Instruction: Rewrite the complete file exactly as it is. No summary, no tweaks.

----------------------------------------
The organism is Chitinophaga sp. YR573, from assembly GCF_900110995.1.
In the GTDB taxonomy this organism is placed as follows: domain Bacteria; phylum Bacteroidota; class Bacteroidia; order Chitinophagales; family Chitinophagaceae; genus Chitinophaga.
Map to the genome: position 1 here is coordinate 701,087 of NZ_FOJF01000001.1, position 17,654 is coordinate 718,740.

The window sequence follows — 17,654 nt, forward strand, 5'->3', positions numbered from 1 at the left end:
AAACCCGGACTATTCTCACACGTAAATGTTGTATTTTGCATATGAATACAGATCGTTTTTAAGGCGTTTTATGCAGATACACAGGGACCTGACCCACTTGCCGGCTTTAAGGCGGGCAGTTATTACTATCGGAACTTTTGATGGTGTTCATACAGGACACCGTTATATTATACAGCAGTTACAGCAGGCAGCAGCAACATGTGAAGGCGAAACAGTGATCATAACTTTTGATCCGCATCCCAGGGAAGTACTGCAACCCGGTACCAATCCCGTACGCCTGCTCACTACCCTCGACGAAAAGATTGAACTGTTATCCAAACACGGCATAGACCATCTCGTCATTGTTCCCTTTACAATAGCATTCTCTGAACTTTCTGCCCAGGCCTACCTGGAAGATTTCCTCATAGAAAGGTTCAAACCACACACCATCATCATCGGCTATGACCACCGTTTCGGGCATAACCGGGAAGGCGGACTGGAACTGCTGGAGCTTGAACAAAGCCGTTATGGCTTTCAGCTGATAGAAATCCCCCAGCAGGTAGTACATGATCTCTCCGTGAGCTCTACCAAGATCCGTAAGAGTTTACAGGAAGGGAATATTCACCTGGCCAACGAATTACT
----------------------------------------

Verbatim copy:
The organism is Chitinophaga sp. YR573, from assembly GCF_900110995.1.
In the GTDB taxonomy this organism is placed as follows: domain Bacteria; phylum Bacteroidota; class Bacteroidia; order Chitinophagales; family Chitinophagaceae; genus Chitinophaga.
Map to the genome: position 1 here is coordinate 701,087 of NZ_FOJF01000001.1, position 17,654 is coordinate 718,740.

The window sequence follows — 17,654 nt, forward strand, 5'->3', positions numbered from 1 at the left end:
AAACCCGGACTATTCTCACACGTAAATGTTGTATTTTGCATATGAATACAGATCGTTTTTAAGGCGTTTTATGCAGATACACAGGGACCTGACCCACTTGCCGGCTTTAAGGCGGGCAGTTATTACTATCGGAACTTTTGATGGTGTTCATACAGGACACCGTTATATTATACAGCAGTTACAGCAGGCAGCAGCAACATGTGAAGGCGAAACAGTGATCATAACTTTTGATCCGCATCCCAGGGAAGTACTGCAACCCGGTACCAATCCCGTACGCCTGCTCACTACCCTCGACGAAAAGATTGAACTGTTATCCAAACACGGCATAGACCATCTCGTCATTGTTCCCTTTACAATAGCATTCTCTGAACTTTCTGCCCAGGCCTACCTGGAAGATTTCCTCATAGAAAGGTTCAAACCACACACCATCATCATCGGCTATGACCACCGTTTCGGGCATAACCGGGAAGGCGGACTGGAACTGCTGGAGCTTGAACAAAGCCGTTATGGCTTTCAGCTGATAGAAATCCCCCAGCAGGTAGTACATGATCTCTCCGTGAGCTCTACCAAGATCCGTAAGAGTTTACAGGAAGGGAATATTCACCTGGCCAACGAATTACT